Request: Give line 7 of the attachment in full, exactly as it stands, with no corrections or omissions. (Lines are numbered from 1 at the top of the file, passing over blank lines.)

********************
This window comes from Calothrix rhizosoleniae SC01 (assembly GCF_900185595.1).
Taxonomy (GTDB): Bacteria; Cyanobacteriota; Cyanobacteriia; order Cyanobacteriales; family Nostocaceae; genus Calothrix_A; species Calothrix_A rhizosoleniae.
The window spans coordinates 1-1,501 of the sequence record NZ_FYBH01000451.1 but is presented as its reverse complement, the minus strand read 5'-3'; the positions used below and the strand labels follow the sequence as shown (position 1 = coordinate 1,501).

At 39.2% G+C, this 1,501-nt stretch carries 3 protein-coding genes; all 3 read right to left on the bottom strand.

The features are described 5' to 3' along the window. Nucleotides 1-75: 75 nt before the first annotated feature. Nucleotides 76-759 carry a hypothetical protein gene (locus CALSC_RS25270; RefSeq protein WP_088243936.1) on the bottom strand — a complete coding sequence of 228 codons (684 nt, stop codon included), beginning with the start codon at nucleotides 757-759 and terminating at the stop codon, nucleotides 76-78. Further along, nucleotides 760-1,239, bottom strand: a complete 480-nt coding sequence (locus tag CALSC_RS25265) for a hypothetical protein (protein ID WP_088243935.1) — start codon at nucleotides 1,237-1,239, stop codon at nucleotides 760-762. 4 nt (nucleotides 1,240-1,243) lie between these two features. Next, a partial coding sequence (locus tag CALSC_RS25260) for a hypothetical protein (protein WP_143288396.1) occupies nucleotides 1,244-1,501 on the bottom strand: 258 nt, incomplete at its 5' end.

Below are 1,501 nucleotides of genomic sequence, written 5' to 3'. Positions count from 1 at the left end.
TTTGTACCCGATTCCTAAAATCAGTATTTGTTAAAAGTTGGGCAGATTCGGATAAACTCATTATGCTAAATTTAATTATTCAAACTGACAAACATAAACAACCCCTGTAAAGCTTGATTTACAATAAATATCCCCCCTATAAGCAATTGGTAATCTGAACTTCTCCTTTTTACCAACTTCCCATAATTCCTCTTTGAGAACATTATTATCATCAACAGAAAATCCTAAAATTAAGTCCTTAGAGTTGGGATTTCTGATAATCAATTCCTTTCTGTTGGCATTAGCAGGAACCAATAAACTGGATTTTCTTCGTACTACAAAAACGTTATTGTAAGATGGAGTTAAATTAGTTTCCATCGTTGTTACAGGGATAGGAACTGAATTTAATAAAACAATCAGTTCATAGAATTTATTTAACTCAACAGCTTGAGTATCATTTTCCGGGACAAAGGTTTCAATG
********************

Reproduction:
TTTGTACCCGATTCCTAAAATCAGTATTTGTTAAAAGTTGGGCAGATTCGGATAAACTCATTATGCTAAATTTAATTATTCAAACTGACAAACATAAACAACCCCTGTAAAGCTTGATTTACAATAAATATCCCCCCTATAAGCAATTGGTAATCTGAACTTCTCCTTTTTACCAACTTCCCATAATTCCTCTTTGAGAACATTATTATCATCAACAGAAAATCCTAAAATTAAGTCCTTAGAGTTGGGATTTCTGATAATCAATTCCTTTCTGTTGGCATTAGCAGGAACCAATAAACTGGATTTTCTTCGTACTACAAAAACGTTATTGTAAGATGGAGTTAAATTAGTTTCCATCGTTGTTACAGGGATAGGAACTGAATTTAATAAAACAATCAGTTCATAGAATTTATTTAACTCAACAGCTTGAGTATCATTTTCCGGGACAAAGGTTTCAATG